It has been two years since Globe Education ran our first Relaxed Performance as part of its Playing Shakespeare with Deutsche Bank programme. This annual programme aims to increase access in its broadest sense to Shakespeare’s works by giving away free tickets to London state schools students. We’ve continually extended the invitations by considering the potential needs of those individuals and schools who might consider attendance impossible or problematic, from SEND schools to individual deafblind students.

Our 2013 offering was part of the Relaxed Performance Project, masterminded and executed by the ceaselessly passionate Kirsty Hoyle, director at Include Arts. Since then, and only thanks to the frank feedback of our patrons, we have refined our model and developed a form of access that reflects the socially aware space that is the Globe.

In order to be as welcoming as possible to audiences, venues need a deep understanding of their own natures. It is the sincere hope of Shakespeare’s Globe to promote positive change through social interaction, and therefore our Relaxed Performances are not solely marketed to people with a shared diagnosis, but rather equally open to all. Feedback from those who specifically request a relaxed environment and those who do not is overwhelmingly positive. Expectations are growing from learning disabled audience members and their families, and there is a steady increase in programmes reflecting the public desire for relaxed performances. The response is natural: any theatrical endeavour that does not have the audience at its core is surely, if not misguided, suspicious?

The role of an access officer is to understand need rather than impairment. Our position is not there to scrutinise the medical circumstances of our patrons, but rather we look to fulfil their requirements through adaptation, preparation and assistance. Having written such, it may seem contradictory to then give a list of the numbers of people affected by one diagnosis or another, but I believe it is still useful to have a notion of how many people in the country possibly feel alienated from performances by theatrical conventions. According to Tourettes Action ‘it is estimated that TS affects one schoolchild in every hundred and more than 300,000 children and adults in the UK live with the condition.’ The NAS states that about 1 in 100 people in the UK have an Autism Spectrum Condition. There are more than 11,000 children in the UK who require long term ventilation assistance. These are just a few examples of those who might benefit from a more relaxed environment, not to mention their families and friends.

The adaptations originally intended for such patrons have informed new practices, such as the Globe’s development of work for people living with Dementia, and the training our staff has received has undeniably provided useful in non-Relaxed Performances.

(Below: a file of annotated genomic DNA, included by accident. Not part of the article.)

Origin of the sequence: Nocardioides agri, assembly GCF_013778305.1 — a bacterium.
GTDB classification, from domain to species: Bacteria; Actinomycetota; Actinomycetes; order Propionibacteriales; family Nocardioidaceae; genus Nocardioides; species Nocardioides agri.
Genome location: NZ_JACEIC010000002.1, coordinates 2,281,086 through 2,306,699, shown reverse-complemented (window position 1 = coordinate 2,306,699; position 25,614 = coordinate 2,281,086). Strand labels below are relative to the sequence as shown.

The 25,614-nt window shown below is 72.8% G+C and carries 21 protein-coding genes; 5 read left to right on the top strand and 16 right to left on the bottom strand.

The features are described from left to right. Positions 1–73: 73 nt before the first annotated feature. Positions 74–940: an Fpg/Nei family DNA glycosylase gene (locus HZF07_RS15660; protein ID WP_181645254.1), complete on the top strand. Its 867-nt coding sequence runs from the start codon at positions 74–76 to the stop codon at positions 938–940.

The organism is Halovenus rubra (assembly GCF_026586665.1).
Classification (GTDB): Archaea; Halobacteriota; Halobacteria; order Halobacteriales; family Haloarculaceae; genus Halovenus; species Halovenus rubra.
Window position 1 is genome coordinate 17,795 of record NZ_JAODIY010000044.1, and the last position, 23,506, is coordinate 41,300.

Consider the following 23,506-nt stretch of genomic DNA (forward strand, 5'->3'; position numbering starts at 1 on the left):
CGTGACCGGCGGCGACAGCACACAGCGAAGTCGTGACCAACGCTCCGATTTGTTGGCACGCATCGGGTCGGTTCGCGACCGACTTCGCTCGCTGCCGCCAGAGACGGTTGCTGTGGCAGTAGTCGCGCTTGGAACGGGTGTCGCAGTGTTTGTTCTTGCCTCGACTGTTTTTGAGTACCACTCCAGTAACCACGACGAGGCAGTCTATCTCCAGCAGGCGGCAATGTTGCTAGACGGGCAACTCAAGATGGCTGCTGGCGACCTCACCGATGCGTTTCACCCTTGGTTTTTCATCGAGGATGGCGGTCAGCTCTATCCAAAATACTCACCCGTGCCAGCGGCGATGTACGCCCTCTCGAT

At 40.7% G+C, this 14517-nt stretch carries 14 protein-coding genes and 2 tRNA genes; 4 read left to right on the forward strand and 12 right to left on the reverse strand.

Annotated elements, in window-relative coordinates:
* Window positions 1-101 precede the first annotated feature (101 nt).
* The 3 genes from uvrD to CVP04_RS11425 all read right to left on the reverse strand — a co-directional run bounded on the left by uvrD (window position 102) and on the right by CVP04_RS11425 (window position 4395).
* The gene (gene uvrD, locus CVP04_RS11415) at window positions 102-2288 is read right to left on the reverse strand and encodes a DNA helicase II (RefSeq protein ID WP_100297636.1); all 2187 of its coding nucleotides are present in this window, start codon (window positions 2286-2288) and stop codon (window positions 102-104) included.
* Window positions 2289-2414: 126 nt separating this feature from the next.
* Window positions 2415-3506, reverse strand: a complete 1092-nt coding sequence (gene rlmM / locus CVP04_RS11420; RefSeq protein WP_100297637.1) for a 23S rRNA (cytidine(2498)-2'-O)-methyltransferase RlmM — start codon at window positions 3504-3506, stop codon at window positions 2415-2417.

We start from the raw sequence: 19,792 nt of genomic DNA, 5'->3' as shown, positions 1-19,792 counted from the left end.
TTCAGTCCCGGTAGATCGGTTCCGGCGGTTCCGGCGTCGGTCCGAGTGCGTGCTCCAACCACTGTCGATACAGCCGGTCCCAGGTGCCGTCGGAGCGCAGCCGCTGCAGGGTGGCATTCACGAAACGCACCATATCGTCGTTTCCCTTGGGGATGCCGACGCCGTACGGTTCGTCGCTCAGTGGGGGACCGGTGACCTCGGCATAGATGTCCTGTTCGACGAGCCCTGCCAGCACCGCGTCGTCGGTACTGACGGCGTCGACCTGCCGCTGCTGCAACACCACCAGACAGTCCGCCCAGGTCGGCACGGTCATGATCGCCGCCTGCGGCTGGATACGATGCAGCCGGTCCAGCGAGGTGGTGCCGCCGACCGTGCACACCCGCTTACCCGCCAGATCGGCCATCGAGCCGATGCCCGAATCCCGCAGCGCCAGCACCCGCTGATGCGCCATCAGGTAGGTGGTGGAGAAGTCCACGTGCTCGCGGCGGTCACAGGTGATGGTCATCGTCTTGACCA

At this year’s Devoted & Disgruntled, Jess Thom (AKA Touretteshero) discussed various forms of performance that are accessible to all, from Relaxed to Extra Live. She also made the provocation to theatre companies that, if they were hesitant in any way about the value of such performances, perhaps they should draw a list of people they did not wish to attend their plays. It’s an extremely powerful challenge. Though I find it personally perplexing when theatres choose to exclude Deaf, disabled and learning disabled people from their work, there are still some venues that offer no assistance of any kind. Thankfully, this number is small and diminishing steadily. Increasingly, the actors who we work with have experienced performing in Relaxed Performances elsewhere. With designers, technicians, wardrobe managers, stage managers, directors, performers and others sharing their knowledge and insight into the process adaptation, so the benefits of this cross-pollination have spread across the industry.

Some of the greatest proponents of the social inclusion are creators and performers. One such example is Daniel Kitson who ran a Relaxed Performance of Tree at the Old Vic. Whereas part of the Relaxed Performance Project looked at welcoming families with a specific focus on children, shows such as Tree and our forthcoming Twelfth Night cater for teenage and adult audiences. A wide selection of options, giving the agency for learning disabled people to choose which shows they wish to see, can only be a positive thing. The next step has to increase confidence in learning disabled audience members that they can access theatre by educating them about their options. To this end, I think it’s important for theatres to be mindful about how they market their performances and how they communicate with the world.

I hope that this blog piece won’t be read and dismissed as a nice mention of a nicer charitable act. Disabled access is not a work of charity, but rather a potentially stimulating and artistically engaged process of lifting previous barriers between patron and performance. I hope every theatregoer attends at least one Relaxed Performance. As audience member, director, family member, performer, lighting designer, writer, friend, colleague or sound engineer, we all have a chance to advocate for Relaxed Performances in the venues we attend or those we work with.